‘C’Mon Man!’ — Mayor says this is why ‘beachspreading’ needs to go
BELMAR — Mayor Matt Doherty is on a mission — to get rid of tents taking up an obnoxious amount of room at the beach.
Saturday, when Doherty attended a showing of Beauty and the Beast on the beach and saw a moviegoer on the sand with a tent, he took to Twitter to express his reaction: "C'Mon Man!"
"You could sort of make a rational case that it's a good thing to have to get out of the sun for a little while if it's a sunny day on the beach," he said. "But at night? It just seems that there's this odd trend of people not employing common sense and common courtesy to other people that are around them on the beach in Belmar."
Saturday's tent encounter comes as the borough is weighing a ban on tents past a certain size and other large coverings on the beach. Doherty said the problem started in 2015 and, became more prevalent last year. He said he saw an even greater increase in tents this year before the ban discussions started.
Since the discussion began last month, Doherty said, the council has received a lot of feedback on the issue. He said some people want a full ban, some people don't want any ban, and another group is looking for a compromise that will satisfy everyone.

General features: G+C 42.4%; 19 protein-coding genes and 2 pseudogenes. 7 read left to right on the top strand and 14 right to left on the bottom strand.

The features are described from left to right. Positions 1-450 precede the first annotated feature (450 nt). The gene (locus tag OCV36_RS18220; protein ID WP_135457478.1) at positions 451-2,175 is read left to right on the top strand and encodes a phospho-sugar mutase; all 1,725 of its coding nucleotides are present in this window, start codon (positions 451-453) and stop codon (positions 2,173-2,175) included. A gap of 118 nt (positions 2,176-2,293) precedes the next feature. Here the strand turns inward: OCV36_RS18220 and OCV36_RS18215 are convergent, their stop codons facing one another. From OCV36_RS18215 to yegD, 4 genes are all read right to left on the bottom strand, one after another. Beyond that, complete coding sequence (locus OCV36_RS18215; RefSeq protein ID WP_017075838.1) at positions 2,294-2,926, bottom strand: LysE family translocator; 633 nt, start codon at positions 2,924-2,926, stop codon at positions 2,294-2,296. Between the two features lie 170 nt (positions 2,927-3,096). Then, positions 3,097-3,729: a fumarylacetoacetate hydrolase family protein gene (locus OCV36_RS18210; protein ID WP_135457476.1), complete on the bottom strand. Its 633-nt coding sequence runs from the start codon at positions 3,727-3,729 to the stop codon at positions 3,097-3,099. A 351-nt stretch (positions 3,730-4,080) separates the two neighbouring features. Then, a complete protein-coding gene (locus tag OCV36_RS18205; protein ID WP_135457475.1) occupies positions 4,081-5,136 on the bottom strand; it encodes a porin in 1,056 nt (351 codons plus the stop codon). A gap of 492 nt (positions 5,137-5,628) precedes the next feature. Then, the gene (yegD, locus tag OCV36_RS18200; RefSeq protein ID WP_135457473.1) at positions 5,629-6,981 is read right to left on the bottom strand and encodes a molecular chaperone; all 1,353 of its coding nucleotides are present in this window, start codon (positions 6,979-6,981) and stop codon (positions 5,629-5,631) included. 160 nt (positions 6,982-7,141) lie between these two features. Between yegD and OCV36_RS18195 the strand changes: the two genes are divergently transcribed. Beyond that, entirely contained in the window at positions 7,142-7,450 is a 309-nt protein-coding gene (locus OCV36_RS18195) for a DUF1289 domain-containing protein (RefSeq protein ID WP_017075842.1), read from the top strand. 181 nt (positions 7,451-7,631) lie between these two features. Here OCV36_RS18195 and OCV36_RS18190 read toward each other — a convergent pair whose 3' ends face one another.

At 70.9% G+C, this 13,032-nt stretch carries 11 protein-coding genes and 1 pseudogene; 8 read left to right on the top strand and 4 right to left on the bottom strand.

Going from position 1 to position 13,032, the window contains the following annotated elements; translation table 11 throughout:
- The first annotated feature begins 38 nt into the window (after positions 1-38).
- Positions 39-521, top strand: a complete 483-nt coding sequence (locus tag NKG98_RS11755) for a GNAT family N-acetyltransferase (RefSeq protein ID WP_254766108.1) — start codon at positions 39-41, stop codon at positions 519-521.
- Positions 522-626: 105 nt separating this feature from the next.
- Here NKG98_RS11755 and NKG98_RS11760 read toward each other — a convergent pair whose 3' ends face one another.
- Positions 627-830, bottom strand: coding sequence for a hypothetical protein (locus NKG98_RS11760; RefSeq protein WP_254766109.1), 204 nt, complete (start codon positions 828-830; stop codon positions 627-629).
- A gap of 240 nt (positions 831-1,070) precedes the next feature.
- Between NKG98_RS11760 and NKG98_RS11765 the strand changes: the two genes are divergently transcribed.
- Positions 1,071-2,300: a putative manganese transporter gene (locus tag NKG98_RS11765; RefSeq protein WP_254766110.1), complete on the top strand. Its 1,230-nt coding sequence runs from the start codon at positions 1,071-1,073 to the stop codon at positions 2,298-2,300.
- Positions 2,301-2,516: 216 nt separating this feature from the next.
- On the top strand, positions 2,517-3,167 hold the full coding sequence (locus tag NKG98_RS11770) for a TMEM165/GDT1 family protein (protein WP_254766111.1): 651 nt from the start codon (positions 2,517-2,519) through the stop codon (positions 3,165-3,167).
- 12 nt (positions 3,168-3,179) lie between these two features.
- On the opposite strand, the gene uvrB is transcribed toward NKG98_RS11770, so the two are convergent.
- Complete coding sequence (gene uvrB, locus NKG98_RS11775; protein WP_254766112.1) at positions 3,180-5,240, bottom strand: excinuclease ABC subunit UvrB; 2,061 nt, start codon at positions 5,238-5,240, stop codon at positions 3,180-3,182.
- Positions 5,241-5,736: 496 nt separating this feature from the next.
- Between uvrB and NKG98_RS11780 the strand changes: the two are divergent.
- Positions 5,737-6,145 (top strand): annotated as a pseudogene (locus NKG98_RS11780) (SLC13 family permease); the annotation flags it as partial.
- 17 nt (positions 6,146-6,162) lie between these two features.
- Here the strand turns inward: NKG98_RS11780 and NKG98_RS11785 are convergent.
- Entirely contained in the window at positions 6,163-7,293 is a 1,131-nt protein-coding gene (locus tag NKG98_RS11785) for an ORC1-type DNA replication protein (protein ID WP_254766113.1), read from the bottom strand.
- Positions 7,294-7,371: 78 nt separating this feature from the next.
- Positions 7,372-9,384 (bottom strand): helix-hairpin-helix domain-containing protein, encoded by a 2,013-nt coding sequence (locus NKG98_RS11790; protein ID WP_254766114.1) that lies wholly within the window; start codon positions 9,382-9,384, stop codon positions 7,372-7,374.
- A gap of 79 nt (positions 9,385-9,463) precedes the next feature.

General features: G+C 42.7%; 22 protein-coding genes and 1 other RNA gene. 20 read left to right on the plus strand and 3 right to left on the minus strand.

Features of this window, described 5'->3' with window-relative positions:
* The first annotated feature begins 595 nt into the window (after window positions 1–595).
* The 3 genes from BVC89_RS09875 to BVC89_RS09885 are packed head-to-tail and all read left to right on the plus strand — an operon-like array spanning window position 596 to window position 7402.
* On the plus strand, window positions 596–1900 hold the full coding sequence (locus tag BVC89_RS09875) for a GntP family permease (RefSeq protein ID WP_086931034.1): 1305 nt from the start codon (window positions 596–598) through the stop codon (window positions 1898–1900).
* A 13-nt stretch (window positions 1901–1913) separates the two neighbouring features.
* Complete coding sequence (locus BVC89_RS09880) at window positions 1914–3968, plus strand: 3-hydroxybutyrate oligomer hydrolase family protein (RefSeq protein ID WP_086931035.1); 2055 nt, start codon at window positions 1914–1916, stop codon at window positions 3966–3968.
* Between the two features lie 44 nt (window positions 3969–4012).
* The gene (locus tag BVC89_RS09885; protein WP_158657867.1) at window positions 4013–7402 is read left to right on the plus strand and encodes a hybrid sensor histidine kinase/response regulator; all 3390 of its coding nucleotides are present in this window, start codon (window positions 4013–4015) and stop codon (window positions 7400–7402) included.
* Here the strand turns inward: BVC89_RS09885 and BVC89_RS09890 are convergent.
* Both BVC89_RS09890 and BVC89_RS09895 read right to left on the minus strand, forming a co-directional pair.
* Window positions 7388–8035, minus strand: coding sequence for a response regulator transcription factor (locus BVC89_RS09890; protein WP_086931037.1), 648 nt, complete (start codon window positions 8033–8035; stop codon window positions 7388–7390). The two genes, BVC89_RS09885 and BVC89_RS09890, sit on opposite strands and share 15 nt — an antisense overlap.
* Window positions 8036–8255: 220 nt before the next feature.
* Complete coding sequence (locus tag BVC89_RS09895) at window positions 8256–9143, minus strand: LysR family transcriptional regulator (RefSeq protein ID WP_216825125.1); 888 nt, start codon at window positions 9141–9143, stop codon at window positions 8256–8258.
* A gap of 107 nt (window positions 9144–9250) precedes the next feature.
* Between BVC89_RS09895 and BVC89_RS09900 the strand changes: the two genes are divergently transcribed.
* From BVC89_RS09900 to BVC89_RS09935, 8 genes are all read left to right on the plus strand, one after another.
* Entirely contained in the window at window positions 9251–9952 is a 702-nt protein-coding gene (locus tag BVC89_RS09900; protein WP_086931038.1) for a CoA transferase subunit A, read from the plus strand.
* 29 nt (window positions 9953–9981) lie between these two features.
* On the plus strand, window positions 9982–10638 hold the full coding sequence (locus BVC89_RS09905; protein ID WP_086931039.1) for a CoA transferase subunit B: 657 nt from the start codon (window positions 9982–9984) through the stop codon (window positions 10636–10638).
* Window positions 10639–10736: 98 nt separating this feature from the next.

He compared the rules Belmar is considering to those in Avon-by-the-Sea and Point Pleasant Beach, which both have banned large tents "and they do not seem to have any negative reprocussions on people coming to the beach."
"If it's a warm summer day in July or August, whether it's Avon, Point Pleasant Beach, or Belmar, people are coming to the beach," Doherty said. "It's just that removing these tents in both Avon and Point Pleasant has enhanced the experience of the folks that are coming today, with no noticeable downside to the number of people in the town."
There is a public hearing on the ordinance as it stands now, which would be a full ban on the tents, is scheduled for next month, but Doherty said officials are willing to listen to public feedback until then. Either way, he said, no new ordinance would go into effect until the summer of 2018.
"Our issue with the tents isn't the fact that people would like to use them. It's just that they would like to use them on a beach that's extremely crowded," he said. "If you look at other beaches in New Jersey that may be appropriate."
It makes sense for places like Island Beach State Park, where people can not only drive on the beach but also camp, to allow tents, Doherty said.
"There's not as many people that are going to that beach as there are going to places like Belmar or Avon-by-the-Sea or Point Pleasant Beach," he said.
Doherty said if it was up to him this would not be an issue the borough would regulate, saying he has a "knee jerk reaction opposing more government regulation on how people can live their lives."
When he was elected mayor, Doherty said, some of his first steps were eliminating bans on things like sandcastles and ball playing on the beach, which he called "real nonsense stuff."
"We removed those restrictions and allowed people more freedom and liberty to enjoy the beach with their families," he said.
The mayor called it "kind of ridiculous" that the council has to weigh in on this topic at all "but the people who are not being courteous and using common sense are putting us in this position."
The public hearing has been scheduled for Sept. 5 on the ordinance at Borough Hall.
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Contact reporter Adam Hochron at 609-359-5326 or Adam.Hochron@townsquaremedia.com